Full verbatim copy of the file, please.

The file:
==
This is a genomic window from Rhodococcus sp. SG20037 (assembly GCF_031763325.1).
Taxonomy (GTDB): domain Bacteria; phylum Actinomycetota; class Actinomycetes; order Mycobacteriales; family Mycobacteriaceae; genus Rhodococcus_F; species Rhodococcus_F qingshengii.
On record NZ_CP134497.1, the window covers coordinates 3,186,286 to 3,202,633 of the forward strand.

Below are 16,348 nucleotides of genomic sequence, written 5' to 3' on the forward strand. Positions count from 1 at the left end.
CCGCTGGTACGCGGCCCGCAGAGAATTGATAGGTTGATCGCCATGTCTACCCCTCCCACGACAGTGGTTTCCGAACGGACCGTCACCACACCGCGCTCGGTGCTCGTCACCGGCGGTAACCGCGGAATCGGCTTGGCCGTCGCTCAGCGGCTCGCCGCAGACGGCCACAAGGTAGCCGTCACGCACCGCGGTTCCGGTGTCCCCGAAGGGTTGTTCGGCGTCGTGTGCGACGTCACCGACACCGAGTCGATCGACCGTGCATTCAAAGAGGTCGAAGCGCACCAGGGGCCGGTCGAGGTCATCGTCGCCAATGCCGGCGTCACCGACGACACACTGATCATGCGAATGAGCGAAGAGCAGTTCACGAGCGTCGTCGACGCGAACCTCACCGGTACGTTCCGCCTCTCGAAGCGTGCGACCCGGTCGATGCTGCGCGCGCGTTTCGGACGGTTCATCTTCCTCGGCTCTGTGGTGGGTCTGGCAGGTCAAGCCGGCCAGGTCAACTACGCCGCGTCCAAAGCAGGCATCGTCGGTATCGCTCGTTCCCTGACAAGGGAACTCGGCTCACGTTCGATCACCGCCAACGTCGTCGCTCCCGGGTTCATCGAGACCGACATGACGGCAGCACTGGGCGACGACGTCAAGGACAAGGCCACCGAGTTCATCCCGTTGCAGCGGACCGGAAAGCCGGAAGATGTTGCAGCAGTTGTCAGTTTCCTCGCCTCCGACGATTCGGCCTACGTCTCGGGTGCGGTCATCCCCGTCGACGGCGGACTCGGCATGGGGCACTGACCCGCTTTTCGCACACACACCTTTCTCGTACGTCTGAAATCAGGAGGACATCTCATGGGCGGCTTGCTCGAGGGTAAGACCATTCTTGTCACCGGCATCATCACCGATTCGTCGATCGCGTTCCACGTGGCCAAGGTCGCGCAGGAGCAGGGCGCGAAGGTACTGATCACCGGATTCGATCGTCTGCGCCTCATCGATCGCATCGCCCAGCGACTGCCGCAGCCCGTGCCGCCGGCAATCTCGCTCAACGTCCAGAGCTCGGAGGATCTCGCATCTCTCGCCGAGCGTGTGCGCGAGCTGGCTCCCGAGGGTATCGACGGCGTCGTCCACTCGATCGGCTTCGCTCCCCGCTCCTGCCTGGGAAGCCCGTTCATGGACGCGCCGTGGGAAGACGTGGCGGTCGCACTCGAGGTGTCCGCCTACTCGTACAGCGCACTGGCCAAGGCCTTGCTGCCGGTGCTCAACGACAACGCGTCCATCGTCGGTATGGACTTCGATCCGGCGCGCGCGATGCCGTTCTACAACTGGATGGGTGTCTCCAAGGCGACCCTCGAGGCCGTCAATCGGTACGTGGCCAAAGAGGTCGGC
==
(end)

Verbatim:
This is a genomic window from Rhodococcus sp. SG20037 (assembly GCF_031763325.1).
Taxonomy (GTDB): domain Bacteria; phylum Actinomycetota; class Actinomycetes; order Mycobacteriales; family Mycobacteriaceae; genus Rhodococcus_F; species Rhodococcus_F qingshengii.
On record NZ_CP134497.1, the window covers coordinates 3,186,286 to 3,202,633 of the forward strand.

Below are 16,348 nucleotides of genomic sequence, written 5' to 3' on the forward strand. Positions count from 1 at the left end.
CCGCTGGTACGCGGCCCGCAGAGAATTGATAGGTTGATCGCCATGTCTACCCCTCCCACGACAGTGGTTTCCGAACGGACCGTCACCACACCGCGCTCGGTGCTCGTCACCGGCGGTAACCGCGGAATCGGCTTGGCCGTCGCTCAGCGGCTCGCCGCAGACGGCCACAAGGTAGCCGTCACGCACCGCGGTTCCGGTGTCCCCGAAGGGTTGTTCGGCGTCGTGTGCGACGTCACCGACACCGAGTCGATCGACCGTGCATTCAAAGAGGTCGAAGCGCACCAGGGGCCGGTCGAGGTCATCGTCGCCAATGCCGGCGTCACCGACGACACACTGATCATGCGAATGAGCGAAGAGCAGTTCACGAGCGTCGTCGACGCGAACCTCACCGGTACGTTCCGCCTCTCGAAGCGTGCGACCCGGTCGATGCTGCGCGCGCGTTTCGGACGGTTCATCTTCCTCGGCTCTGTGGTGGGTCTGGCAGGTCAAGCCGGCCAGGTCAACTACGCCGCGTCCAAAGCAGGCATCGTCGGTATCGCTCGTTCCCTGACAAGGGAACTCGGCTCACGTTCGATCACCGCCAACGTCGTCGCTCCCGGGTTCATCGAGACCGACATGACGGCAGCACTGGGCGACGACGTCAAGGACAAGGCCACCGAGTTCATCCCGTTGCAGCGGACCGGAAAGCCGGAAGATGTTGCAGCAGTTGTCAGTTTCCTCGCCTCCGACGATTCGGCCTACGTCTCGGGTGCGGTCATCCCCGTCGACGGCGGACTCGGCATGGGGCACTGACCCGCTTTTCGCACACACACCTTTCTCGTACGTCTGAAATCAGGAGGACATCTCATGGGCGGCTTGCTCGAGGGTAAGACCATTCTTGTCACCGGCATCATCACCGATTCGTCGATCGCGTTCCACGTGGCCAAGGTCGCGCAGGAGCAGGGCGCGAAGGTACTGATCACCGGATTCGATCGTCTGCGCCTCATCGATCGCATCGCCCAGCGACTGCCGCAGCCCGTGCCGCCGGCAATCTCGCTCAACGTCCAGAGCTCGGAGGATCTCGCATCTCTCGCCGAGCGTGTGCGCGAGCTGGCTCCCGAGGGTATCGACGGCGTCGTCCACTCGATCGGCTTCGCTCCCCGCTCCTGCCTGGGAAGCCCGTTCATGGACGCGCCGTGGGAAGACGTGGCGGTCGCACTCGAGGTGTCCGCCTACTCGTACAGCGCACTGGCCAAGGCCTTGCTGCCGGTGCTCAACGACAACGCGTCCATCGTCGGTATGGACTTCGATCCGGCGCGCGCGATGCCGTTCTACAACTGGATGGGTGTCTCCAAGGCGACCCTCGAGGCCGTCAATCGGTACGTGGCCAAAGAGGTCGGC